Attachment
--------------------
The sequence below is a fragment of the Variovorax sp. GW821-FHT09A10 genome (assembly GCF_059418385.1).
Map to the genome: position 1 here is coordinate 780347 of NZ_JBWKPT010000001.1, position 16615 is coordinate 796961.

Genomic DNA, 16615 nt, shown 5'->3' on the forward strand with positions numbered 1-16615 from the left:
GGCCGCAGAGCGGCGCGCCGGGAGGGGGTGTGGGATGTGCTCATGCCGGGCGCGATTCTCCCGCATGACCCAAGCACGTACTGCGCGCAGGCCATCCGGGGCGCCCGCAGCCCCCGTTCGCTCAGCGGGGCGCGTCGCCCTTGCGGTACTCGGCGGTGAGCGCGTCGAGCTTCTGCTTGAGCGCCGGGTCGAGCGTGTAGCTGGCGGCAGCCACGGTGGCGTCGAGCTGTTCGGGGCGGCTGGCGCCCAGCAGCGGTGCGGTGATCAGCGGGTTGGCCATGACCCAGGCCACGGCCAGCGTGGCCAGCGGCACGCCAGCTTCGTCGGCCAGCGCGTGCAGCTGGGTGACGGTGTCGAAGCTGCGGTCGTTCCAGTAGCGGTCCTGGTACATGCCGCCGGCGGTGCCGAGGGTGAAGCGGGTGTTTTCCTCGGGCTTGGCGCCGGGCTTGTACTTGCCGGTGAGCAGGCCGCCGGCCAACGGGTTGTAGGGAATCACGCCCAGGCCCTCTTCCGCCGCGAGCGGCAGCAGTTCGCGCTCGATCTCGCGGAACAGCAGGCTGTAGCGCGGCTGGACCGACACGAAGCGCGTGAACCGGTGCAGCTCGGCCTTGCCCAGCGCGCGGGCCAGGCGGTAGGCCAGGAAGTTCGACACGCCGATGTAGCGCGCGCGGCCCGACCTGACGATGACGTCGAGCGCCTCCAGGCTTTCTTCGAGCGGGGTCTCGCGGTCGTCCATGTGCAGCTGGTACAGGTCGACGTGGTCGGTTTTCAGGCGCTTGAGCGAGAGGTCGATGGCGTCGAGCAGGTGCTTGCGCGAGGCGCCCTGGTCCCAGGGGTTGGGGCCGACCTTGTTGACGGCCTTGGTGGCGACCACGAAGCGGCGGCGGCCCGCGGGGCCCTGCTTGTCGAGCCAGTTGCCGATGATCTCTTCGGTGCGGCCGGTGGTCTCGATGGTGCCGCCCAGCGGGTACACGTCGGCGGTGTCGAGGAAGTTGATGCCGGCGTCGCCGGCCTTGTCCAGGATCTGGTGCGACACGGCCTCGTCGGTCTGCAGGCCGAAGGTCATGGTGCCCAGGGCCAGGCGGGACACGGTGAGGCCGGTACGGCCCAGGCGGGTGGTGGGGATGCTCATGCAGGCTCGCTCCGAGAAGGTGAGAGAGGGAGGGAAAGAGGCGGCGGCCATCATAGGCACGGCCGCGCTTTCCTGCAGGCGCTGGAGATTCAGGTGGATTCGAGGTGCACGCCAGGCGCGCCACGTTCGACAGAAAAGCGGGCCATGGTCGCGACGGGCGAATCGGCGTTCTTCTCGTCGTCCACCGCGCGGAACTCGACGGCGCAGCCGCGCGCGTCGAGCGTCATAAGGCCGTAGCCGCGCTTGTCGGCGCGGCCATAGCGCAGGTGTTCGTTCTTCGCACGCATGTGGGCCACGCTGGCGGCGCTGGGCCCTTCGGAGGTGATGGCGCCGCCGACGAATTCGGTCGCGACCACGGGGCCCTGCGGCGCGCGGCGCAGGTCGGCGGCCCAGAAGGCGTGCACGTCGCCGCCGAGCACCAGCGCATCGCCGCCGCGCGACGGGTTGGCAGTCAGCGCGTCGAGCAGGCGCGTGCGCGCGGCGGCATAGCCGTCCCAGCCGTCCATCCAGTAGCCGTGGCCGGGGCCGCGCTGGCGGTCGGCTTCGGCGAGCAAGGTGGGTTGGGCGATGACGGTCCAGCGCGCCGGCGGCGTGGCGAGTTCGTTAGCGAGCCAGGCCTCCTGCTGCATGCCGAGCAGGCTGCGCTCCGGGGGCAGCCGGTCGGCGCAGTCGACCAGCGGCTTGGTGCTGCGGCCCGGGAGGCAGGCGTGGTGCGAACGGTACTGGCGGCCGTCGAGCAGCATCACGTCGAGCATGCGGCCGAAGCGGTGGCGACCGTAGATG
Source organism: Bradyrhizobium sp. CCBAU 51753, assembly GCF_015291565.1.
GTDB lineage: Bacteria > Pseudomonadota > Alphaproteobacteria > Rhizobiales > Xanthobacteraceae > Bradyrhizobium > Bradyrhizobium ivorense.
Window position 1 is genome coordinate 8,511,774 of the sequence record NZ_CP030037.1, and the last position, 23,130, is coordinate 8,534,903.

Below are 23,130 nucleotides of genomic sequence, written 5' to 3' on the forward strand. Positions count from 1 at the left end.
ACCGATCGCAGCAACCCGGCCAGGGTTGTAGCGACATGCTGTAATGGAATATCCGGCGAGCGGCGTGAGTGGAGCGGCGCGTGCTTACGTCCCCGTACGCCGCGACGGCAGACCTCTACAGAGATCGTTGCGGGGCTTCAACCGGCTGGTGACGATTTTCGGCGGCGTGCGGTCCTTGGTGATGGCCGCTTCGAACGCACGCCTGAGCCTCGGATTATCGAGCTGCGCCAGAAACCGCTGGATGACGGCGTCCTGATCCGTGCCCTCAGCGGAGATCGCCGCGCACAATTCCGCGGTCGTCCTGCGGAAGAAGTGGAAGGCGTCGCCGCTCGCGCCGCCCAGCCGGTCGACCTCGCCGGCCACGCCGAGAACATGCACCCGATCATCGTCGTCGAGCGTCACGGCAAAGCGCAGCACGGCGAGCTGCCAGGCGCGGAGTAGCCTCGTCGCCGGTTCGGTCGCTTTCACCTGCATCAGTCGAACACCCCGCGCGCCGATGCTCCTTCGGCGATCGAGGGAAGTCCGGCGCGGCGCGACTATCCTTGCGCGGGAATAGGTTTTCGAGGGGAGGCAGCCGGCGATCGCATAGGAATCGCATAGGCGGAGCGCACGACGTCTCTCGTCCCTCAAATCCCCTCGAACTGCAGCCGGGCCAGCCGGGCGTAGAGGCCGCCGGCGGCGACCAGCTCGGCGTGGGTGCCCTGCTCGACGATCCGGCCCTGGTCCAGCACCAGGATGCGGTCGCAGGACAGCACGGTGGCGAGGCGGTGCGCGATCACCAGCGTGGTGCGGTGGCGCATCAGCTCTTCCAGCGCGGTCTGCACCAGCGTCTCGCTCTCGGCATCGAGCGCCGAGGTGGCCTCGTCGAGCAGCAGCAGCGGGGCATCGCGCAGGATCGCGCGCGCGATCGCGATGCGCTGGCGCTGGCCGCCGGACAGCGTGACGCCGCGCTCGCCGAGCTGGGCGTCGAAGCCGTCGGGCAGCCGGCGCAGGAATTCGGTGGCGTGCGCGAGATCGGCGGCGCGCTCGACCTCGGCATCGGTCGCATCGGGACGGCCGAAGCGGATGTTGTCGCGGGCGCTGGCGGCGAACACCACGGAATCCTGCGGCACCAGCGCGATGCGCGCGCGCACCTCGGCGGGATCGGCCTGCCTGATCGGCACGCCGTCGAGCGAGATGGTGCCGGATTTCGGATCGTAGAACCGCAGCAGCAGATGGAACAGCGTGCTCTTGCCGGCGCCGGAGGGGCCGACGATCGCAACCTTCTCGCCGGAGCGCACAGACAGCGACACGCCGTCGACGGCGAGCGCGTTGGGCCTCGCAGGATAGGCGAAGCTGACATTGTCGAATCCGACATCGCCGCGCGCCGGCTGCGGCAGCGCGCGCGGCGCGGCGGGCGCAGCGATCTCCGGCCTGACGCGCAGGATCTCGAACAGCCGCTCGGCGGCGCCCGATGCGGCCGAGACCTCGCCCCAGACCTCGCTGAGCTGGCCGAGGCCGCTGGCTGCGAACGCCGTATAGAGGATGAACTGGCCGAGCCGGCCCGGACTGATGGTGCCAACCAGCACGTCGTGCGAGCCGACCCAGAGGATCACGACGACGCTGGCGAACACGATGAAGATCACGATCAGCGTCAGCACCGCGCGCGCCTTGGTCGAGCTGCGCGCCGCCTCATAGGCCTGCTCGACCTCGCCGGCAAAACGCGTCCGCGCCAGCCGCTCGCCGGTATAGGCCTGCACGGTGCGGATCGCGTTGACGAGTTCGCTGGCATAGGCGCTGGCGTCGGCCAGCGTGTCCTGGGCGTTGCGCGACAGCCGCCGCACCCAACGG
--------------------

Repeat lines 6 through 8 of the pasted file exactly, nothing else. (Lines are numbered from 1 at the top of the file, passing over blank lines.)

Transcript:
GTDB lineage: Bacteria > Pseudomonadota > Alphaproteobacteria > Rhizobiales > Xanthobacteraceae > Bradyrhizobium > Bradyrhizobium ivorense.
Window position 1 is genome coordinate 8,511,774 of the sequence record NZ_CP030037.1, and the last position, 23,130, is coordinate 8,534,903.

Below are 23,130 nucleotides of genomic sequence, written 5' to 3' on the forward strand. Positions count from 1 at the left end.